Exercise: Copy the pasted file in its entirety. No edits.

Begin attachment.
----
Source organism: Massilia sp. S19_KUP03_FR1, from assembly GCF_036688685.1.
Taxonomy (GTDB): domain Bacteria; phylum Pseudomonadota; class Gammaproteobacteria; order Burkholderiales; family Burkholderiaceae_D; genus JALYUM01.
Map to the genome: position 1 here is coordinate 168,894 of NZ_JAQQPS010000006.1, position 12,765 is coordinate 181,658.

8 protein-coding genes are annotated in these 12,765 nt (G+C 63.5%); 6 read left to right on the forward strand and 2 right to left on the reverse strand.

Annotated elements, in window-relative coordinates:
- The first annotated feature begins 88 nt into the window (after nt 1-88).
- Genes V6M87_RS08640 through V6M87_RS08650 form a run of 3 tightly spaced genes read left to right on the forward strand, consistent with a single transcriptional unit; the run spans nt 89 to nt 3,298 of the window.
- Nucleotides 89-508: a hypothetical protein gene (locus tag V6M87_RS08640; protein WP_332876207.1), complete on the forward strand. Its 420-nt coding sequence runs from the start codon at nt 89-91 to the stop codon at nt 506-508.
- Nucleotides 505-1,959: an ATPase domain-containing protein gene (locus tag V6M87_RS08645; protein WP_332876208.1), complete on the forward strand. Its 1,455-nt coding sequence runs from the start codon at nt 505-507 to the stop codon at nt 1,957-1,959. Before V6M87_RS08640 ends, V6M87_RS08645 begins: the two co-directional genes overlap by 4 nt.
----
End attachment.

Source organism: Massilia sp. S19_KUP03_FR1, from assembly GCF_036688685.1.
Taxonomy (GTDB): domain Bacteria; phylum Pseudomonadota; class Gammaproteobacteria; order Burkholderiales; family Burkholderiaceae_D; genus JALYUM01.
Map to the genome: position 1 here is coordinate 168,894 of NZ_JAQQPS010000006.1, position 12,765 is coordinate 181,658.

8 protein-coding genes are annotated in these 12,765 nt (G+C 63.5%); 6 read left to right on the forward strand and 2 right to left on the reverse strand.

Annotated elements, in window-relative coordinates:
- The first annotated feature begins 88 nt into the window (after nt 1-88).
- Genes V6M87_RS08640 through V6M87_RS08650 form a run of 3 tightly spaced genes read left to right on the forward strand, consistent with a single transcriptional unit; the run spans nt 89 to nt 3,298 of the window.
- Nucleotides 89-508: a hypothetical protein gene (locus tag V6M87_RS08640; protein WP_332876207.1), complete on the forward strand. Its 420-nt coding sequence runs from the start codon at nt 89-91 to the stop codon at nt 506-508.
- Nucleotides 505-1,959: an ATPase domain-containing protein gene (locus tag V6M87_RS08645; protein WP_332876208.1), complete on the forward strand. Its 1,455-nt coding sequence runs from the start codon at nt 505-507 to the stop codon at nt 1,957-1,959. Before V6M87_RS08640 ends, V6M87_RS08645 begins: the two co-directional genes overlap by 4 nt.